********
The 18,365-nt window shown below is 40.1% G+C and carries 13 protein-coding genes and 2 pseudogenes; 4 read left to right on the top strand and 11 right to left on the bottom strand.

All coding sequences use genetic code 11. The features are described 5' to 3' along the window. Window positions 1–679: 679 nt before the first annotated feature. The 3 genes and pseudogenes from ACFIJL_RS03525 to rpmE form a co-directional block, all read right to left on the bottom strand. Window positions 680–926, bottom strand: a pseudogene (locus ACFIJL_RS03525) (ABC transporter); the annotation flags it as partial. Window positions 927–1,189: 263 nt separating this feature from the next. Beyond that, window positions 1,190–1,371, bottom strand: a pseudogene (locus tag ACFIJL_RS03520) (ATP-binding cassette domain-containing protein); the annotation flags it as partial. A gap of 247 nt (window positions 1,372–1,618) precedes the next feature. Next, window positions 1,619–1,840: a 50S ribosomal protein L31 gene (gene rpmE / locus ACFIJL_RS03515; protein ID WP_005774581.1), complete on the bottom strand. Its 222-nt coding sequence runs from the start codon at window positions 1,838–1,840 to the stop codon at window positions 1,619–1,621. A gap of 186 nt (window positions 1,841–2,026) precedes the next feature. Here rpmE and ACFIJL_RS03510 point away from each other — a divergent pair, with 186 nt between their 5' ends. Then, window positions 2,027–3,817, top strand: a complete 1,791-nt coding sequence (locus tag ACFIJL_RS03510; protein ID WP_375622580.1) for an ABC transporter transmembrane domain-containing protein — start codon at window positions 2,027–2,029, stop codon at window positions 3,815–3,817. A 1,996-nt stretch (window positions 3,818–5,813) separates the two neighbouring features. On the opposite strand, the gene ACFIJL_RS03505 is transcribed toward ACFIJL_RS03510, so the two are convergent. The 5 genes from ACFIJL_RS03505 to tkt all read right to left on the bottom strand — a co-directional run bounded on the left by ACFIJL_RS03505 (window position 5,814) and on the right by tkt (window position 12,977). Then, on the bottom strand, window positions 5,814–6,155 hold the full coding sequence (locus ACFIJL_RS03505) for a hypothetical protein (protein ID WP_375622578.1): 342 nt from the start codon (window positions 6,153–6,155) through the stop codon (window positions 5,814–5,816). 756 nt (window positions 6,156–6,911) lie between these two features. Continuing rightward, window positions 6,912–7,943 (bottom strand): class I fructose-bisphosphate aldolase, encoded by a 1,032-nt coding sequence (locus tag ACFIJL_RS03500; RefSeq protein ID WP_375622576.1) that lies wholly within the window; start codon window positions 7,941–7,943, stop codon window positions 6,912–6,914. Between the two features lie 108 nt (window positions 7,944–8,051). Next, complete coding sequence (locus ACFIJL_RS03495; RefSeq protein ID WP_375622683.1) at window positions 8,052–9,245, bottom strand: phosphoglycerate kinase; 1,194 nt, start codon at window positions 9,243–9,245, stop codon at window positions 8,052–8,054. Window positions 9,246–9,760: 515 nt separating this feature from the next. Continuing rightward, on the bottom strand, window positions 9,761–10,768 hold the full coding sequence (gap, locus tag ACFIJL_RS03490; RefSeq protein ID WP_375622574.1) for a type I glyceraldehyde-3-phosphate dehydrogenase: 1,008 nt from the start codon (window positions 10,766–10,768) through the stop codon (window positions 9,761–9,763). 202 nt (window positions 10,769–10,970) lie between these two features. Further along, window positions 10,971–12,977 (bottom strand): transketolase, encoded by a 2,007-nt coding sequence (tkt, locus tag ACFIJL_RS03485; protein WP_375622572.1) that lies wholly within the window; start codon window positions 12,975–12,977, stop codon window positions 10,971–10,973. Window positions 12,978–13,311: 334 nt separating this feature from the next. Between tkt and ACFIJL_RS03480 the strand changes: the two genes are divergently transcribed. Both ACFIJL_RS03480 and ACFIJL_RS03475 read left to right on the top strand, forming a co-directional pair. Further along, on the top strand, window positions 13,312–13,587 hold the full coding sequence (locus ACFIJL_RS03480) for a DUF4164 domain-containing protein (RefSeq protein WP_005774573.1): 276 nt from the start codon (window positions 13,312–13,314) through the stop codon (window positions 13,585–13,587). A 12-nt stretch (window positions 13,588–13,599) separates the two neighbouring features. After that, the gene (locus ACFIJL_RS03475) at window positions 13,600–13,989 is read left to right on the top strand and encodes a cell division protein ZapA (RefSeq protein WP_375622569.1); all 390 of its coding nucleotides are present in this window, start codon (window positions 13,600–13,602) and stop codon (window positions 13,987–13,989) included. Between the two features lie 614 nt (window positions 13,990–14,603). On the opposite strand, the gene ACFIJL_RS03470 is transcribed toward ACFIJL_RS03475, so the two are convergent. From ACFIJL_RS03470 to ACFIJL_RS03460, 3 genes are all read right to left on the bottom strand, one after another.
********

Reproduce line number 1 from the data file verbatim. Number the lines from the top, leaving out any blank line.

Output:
The 18,365-nt window shown below is 40.1% G+C and carries 13 protein-coding genes and 2 pseudogenes; 4 read left to right on the top strand and 11 right to left on the bottom strand.